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Album review: Nawksh, electronic experimentalism from Pakistan

Danial Hyatt is among a new generation of electronic music artists emerging from Pakistan. His debut album as Nawksh is set in an other-worldly dimension featuring psychedelic soundscapes.
Mythic Tales of Tomorrow II by Nawksh is out now on Guruguru Brain.
Mythic Tales of Tomorrow II by Nawksh is out now on Guruguru Brain.

Among a generation of forward-thinking electronic music artists emerging from Pakistan, Danial Hyatt has seen first-hand the dangers facing the country’s cultural pioneers.

His first show under the sobriquet Nawksh was supposed to be at Karachi’s The Second Floor (T2F), a hub of his home city’s burgeoning scene.

Instead, that day the venue played host to the funeral of its founder, human rights activist Sabeen Mahmud, who was killed by armed motorcyclists on April 24, 2015.

It’s perhaps understandable, then, that escapism forms a sizeable part of Hyatt’s world – something that’s abundantly clear on Nawksh’s debut album, Mythic Tales of Tomorrow II (a digital-only prequel can be found online). He describes his alter ego as “some parallel of what I do out here”; Nawksh is a character in a fantasy world called Ceratyl, in which the album is set.

“There is this endless supply of fantasy world happenings that I can’t ever shut off,” he says. “It’s a simulation in my mind that never ceases.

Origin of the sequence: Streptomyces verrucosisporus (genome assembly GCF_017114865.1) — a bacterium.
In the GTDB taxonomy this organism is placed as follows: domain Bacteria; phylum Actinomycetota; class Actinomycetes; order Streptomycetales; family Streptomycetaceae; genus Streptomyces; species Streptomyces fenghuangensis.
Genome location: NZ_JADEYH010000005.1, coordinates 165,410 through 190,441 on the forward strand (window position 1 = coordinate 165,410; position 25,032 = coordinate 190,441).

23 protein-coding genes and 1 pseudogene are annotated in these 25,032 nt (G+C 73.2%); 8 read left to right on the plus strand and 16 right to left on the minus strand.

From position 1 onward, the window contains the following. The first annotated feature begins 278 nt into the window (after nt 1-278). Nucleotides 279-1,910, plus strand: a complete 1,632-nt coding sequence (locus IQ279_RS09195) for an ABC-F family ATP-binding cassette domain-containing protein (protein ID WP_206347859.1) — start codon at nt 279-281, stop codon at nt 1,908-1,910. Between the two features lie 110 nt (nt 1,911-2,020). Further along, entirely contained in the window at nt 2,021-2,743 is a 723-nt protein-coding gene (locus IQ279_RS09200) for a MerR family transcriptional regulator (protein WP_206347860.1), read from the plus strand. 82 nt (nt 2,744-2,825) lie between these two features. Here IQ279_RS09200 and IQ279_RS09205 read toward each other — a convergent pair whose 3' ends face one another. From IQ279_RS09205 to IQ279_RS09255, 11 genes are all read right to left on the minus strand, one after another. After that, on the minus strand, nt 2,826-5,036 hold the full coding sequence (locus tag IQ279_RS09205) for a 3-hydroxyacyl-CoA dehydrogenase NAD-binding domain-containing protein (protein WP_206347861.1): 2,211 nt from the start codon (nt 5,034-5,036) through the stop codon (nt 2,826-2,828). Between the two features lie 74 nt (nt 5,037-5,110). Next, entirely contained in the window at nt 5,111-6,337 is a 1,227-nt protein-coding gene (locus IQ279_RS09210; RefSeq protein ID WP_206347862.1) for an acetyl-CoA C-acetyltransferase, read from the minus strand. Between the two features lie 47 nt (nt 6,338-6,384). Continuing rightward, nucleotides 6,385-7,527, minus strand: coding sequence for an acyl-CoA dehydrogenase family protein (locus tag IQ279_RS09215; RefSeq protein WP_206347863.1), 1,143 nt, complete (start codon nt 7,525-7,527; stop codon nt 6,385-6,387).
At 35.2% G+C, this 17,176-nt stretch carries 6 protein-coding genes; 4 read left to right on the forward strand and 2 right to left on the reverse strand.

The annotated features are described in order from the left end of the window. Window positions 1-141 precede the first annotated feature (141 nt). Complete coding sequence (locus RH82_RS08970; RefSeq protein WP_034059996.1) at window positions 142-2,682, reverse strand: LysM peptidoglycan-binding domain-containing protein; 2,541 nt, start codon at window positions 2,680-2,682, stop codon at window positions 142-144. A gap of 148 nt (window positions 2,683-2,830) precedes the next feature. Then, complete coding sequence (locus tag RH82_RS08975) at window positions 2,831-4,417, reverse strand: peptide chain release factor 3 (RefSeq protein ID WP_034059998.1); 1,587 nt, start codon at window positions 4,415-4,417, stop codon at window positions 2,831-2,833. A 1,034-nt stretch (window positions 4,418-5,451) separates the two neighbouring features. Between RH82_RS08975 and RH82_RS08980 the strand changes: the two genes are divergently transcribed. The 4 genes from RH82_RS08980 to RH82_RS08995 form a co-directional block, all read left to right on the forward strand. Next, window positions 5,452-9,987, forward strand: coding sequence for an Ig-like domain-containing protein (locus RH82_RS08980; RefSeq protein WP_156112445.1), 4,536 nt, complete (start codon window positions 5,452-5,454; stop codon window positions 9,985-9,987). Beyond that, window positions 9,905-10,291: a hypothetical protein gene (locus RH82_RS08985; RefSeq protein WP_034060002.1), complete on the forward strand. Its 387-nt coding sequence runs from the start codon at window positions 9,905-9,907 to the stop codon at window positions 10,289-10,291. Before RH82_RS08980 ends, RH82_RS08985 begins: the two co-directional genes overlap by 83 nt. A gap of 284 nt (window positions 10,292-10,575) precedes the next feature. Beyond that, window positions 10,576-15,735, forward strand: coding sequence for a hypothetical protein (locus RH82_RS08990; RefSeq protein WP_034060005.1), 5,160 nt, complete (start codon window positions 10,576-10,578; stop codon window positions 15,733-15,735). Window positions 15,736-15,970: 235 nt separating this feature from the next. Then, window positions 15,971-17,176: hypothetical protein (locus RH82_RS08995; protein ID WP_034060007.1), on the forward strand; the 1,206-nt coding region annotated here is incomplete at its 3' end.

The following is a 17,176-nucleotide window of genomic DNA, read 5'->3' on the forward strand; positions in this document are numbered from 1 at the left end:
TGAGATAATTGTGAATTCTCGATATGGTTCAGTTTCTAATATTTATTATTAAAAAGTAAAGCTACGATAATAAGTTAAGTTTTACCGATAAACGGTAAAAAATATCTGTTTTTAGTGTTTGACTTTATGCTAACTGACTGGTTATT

“Communicating all of it, though, goes against what I’m trying to do. I’d rather let people piece it together from what little information they can find.”

So far, so confusing, but there are some more tangible musical reference points, via psychedelic soundscapes infected with crackling beats that bring to mind Warp Records artists such as British producers Clark and Aphex Twin, as well as the open minds of leftfield American hip-hop producers.

Songs are predominantly short, sub-three-minute affairs (aside from the closing 12-and-a-half minute epic Exile & A Mirror), which Hyatt says is a reflection of his real-life attention span.

“I don’t usually listen to long tracks,” he admits. “I listen to a lot of hip-hop instrumentals, like J Dilla. Those beats are short and sweet and get the point across before you get tired of listening to it.”

The psychedelic elements can probably be attributed to his myriad other influences.

“I started out in a grunge band when I was 12. [And] I listen to a lot of radio, especially late at night when they play the older Pakistani and Indian music,” he says. Equally, Hyatt is not afraid to proclaim his love for the mainstream: “It’s not out of place to catch me listening to some Drake or whatever.”

Video games are also a big part of Hyatt’s life, as well as comic books, and increasingly bleed into his music.

“I spend more time with games, both playing them and working on them, than I do with music at the moment,” he says.

“Making a game is quite a logical process, whereas making music for me is primarily emotional. I’d like to use these other mediums as a way to fill the missing gaps [on the album].

“I’m working on a little game, to help contextualise this. I want to do something to make them more tangible. Hopefully, that’ll give my listeners some more clues about what’s going on in Ceratyl.”

Fearmongers and even murderers haven’t stopped Karachi’s creative souls, meanwhile. In June, the show originally cancelled for Mahmud’s funeral was resurrected as T2F’s 100th concert, featuring the same line-up.

“Making music at all is challenging here, in terms of societal restrictions and the industry, but people do it anyway,” Hyatt says.

“I don’t consider myself an experimental producer. I don’t know what kind of music I make – it’s just what I hear within. It’s always subject to change.”

Adam Workman is a production journalist at The National.


Updated: August 3, 2016 04:00 AM